Caesar; a utility for calculating the vibrational free energy of periodic crystals

Caesar calculates the vibrational free energy, and a number of related vibrational properties, of periodic crystals.

Purpose of Module

Caesar is intended to provide a vibrational method which is more accurate than the widely-used harmonic approximation [Hoja_ea] and the more sophisticated effective harmonic approximation [Errea_ea], but which is computationally inexpensive enough to be integrated into high-throughput workflows.

Caesar can calculate vibrational properties using several vibrational methods. The Caesar Harmonic Calculation Library performs calculations under the harmonic approximation [Hoja_ea]. The Caesar Anharmonic Calculation Library performs calculations under the vibrational self-consistent harmonic approximation (VSCHA) [Errea_ea] or using vibrational self-consistent field theory (VSCF) [Christiansen].

In order to perform vibrational calculations, Caesar must interface with an electronic structure code. A wide range of electronic structure codes can be used, via the Caesar electronic structure interface.

[Hoja_ea](1, 2) First-principles modelling of molecular crystals: structures and stabilities, temperature and pressure.
[Errea_ea](1, 2) Anharmonic free energies and phonon dispersions from the stochastic self-consistent harmomic approximation: Application to platinum and palladium hydrides.
[Christiansen]Vibrational structure theory: new vibrational wave function methods for calculation of anharmonic vibrational energies and vibrational contributions to molecular properties.

Building and Testing

The details of how to build and testing Caesar are given in the Caesar README.txt file.

Details of how the documentation and unit tests were written are presented in Caesar - Documentation and Testing.


An out-of-source build is recommended. For this, a clean build directory should be made, and then CMake and Make should be run from the build directory, e.g. as

mkdir build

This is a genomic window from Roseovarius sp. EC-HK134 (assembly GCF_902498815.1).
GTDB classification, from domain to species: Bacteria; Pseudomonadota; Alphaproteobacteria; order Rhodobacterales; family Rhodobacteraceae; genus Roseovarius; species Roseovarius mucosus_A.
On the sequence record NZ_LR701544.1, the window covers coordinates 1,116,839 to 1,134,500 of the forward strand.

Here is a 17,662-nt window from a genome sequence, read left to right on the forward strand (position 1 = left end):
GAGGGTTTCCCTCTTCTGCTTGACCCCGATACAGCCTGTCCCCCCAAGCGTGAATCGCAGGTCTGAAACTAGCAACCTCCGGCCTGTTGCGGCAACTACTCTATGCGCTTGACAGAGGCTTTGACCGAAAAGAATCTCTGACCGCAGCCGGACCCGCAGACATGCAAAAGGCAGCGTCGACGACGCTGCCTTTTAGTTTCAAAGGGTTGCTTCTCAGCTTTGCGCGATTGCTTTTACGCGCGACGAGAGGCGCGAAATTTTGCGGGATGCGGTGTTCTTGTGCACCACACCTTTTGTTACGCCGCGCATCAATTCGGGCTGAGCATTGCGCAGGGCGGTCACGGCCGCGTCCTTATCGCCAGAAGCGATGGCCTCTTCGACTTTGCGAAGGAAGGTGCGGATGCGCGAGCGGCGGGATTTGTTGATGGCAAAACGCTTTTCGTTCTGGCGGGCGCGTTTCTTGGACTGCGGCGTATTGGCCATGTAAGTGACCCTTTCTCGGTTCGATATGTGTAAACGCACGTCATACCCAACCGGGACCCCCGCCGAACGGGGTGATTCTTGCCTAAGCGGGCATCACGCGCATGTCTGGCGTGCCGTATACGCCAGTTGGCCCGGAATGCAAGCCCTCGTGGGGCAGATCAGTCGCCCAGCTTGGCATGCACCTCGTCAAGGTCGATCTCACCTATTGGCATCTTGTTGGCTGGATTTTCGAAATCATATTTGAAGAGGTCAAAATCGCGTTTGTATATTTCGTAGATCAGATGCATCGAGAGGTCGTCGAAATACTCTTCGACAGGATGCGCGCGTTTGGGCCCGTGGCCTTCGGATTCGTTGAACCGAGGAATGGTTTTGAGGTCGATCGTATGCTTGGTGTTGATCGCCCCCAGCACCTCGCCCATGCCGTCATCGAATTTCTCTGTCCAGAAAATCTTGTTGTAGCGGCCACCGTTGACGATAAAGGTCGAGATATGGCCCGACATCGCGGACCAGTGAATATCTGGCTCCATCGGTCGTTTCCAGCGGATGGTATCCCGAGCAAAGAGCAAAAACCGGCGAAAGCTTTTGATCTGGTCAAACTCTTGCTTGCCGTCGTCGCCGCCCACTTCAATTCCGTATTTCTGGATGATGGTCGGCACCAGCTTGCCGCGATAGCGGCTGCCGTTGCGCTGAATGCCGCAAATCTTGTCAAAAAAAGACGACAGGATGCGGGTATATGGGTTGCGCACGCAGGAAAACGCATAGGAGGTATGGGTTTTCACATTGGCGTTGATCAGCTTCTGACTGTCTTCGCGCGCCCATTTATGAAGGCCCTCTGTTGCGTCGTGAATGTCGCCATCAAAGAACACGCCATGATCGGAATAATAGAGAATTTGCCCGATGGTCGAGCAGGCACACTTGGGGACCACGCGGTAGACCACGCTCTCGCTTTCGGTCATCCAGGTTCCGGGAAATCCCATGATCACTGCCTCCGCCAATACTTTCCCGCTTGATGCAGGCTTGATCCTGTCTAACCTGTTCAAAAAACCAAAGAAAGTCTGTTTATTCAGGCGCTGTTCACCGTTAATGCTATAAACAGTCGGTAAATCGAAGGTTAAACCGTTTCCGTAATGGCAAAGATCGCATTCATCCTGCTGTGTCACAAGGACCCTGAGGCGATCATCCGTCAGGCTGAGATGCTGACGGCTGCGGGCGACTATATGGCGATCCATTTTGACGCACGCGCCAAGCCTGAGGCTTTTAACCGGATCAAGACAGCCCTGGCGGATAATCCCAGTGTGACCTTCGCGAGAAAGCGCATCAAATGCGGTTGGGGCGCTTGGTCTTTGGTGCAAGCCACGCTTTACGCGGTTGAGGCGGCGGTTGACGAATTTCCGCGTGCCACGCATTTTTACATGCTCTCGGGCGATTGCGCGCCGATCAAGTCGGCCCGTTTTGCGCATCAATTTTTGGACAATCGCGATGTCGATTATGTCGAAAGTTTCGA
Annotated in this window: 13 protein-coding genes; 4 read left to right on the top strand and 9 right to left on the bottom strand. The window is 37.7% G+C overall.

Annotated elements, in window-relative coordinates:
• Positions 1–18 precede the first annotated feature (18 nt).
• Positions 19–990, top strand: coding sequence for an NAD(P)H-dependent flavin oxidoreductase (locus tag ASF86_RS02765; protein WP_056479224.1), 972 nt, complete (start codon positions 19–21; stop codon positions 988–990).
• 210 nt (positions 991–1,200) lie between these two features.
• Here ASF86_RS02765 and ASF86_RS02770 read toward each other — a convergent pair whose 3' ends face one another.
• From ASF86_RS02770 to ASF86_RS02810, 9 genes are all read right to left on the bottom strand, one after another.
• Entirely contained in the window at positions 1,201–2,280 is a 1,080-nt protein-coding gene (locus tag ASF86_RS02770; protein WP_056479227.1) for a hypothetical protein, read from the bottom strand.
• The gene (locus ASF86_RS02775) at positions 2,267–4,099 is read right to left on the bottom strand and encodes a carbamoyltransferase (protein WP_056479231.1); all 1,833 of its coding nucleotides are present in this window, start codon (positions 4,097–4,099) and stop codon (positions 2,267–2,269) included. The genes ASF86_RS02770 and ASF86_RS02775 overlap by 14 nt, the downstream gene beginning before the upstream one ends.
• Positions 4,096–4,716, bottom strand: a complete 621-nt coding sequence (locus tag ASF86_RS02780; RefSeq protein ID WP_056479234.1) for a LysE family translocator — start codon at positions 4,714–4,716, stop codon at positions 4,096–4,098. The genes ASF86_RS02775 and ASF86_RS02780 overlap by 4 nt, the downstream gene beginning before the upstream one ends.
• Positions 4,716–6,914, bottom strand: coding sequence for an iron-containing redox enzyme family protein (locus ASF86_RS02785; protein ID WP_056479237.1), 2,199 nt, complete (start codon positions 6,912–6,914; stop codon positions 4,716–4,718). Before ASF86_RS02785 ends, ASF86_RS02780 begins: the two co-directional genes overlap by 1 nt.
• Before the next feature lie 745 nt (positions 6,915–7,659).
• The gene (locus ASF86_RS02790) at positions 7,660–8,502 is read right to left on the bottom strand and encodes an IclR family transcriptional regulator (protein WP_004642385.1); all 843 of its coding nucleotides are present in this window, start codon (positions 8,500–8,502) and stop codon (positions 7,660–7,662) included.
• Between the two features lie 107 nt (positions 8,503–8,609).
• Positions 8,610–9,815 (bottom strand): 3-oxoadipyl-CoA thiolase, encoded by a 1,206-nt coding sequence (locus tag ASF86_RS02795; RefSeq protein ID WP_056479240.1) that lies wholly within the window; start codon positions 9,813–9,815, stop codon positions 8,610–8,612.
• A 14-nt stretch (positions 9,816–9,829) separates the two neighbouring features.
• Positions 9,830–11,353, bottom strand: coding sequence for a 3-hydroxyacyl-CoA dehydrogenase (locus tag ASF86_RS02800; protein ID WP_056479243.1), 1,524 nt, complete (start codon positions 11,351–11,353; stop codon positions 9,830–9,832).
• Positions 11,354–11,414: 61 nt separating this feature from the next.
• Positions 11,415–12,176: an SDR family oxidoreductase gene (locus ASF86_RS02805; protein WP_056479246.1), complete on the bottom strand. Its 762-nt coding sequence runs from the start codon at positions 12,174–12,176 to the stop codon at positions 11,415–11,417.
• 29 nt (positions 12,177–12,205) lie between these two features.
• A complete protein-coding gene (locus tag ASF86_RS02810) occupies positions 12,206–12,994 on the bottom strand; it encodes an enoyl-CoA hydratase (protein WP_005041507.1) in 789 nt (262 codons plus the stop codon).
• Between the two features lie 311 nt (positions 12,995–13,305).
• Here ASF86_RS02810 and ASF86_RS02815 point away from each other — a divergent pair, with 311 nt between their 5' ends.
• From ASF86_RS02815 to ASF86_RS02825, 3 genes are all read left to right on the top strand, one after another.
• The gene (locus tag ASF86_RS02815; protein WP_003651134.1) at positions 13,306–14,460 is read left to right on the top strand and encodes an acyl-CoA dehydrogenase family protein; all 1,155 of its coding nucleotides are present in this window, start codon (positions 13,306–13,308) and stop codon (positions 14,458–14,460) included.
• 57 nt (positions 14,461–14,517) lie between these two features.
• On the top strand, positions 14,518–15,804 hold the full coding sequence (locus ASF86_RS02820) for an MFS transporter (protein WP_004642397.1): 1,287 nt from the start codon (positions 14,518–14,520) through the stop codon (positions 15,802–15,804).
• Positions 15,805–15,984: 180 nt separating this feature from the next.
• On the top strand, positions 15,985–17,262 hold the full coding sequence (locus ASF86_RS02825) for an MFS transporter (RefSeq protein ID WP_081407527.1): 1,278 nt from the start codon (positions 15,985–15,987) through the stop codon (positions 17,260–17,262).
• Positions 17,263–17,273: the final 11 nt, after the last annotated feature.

cd build
cmake [options] path_to_src

where [options] are the desired CMake configuration options, and path_to_src is the path to the caesar/src directory.

Caesar has been tested using version 10.1 of the gfortran compiler.


Caesar requires the spglib crystal symmetry library. CMake will search LIB for spglib’s lib directory, and will search PATH for spglib’s include directory.

Caesar also requires the BLAS and LAPACK linear algebra libraries. These are located using CMake’s FindLAPACK utility, which searches a range of standard install locations and can be configured using additional CMake configuration options.

These dependencies can be suppressed by setting the CMake options LINK_TO_SPGLIB and LINK_TO_LAPACK to false, although this will disable many of Caesar’s features.

Documentation and Helptext

The software documentation for Caesar can be generated using Ford. This should be generated in the doc directory, by calling


Documentation will be generated in the doc/ford directory, and doc/ford/index.html can be viewed by using an html reader (e.g. a web browser).

Caesar also has its own helptext system, which can be accessed through the caesar executable by calling caesar --help. This system includes helptext for each of the modes in which Caesar can be called, including details of the input settings for each mode.

Unit Tests

The unit tests for Caesar are generated using pFUnit. When building with tests, pFUnit becomes a dependency of Caesar, and CMake will search PATH for pFUnit’s bin directory.

Unit tests can be run by calling


from the build directory where CMake was run.

Unit tests are built by default, but can be suppressed by setting the CMake option ENABLE_TESTS to false.

Output Visualisation

Caesar uses python scripts to visualise output data. These can be run using Caesar, or can be run directly. When Caesar is built, the python scripts will be written to the python directory within the build directory.

Performing Calculations

Caesar is a command line utility. The behaviour of Caesar can be controlled using command line options, a configuration file, interactive input, or a combination of these. Detailed usage information can be obtained by calling

caesar --help

Source Code

The source code for Caesar is available from the Caesar repository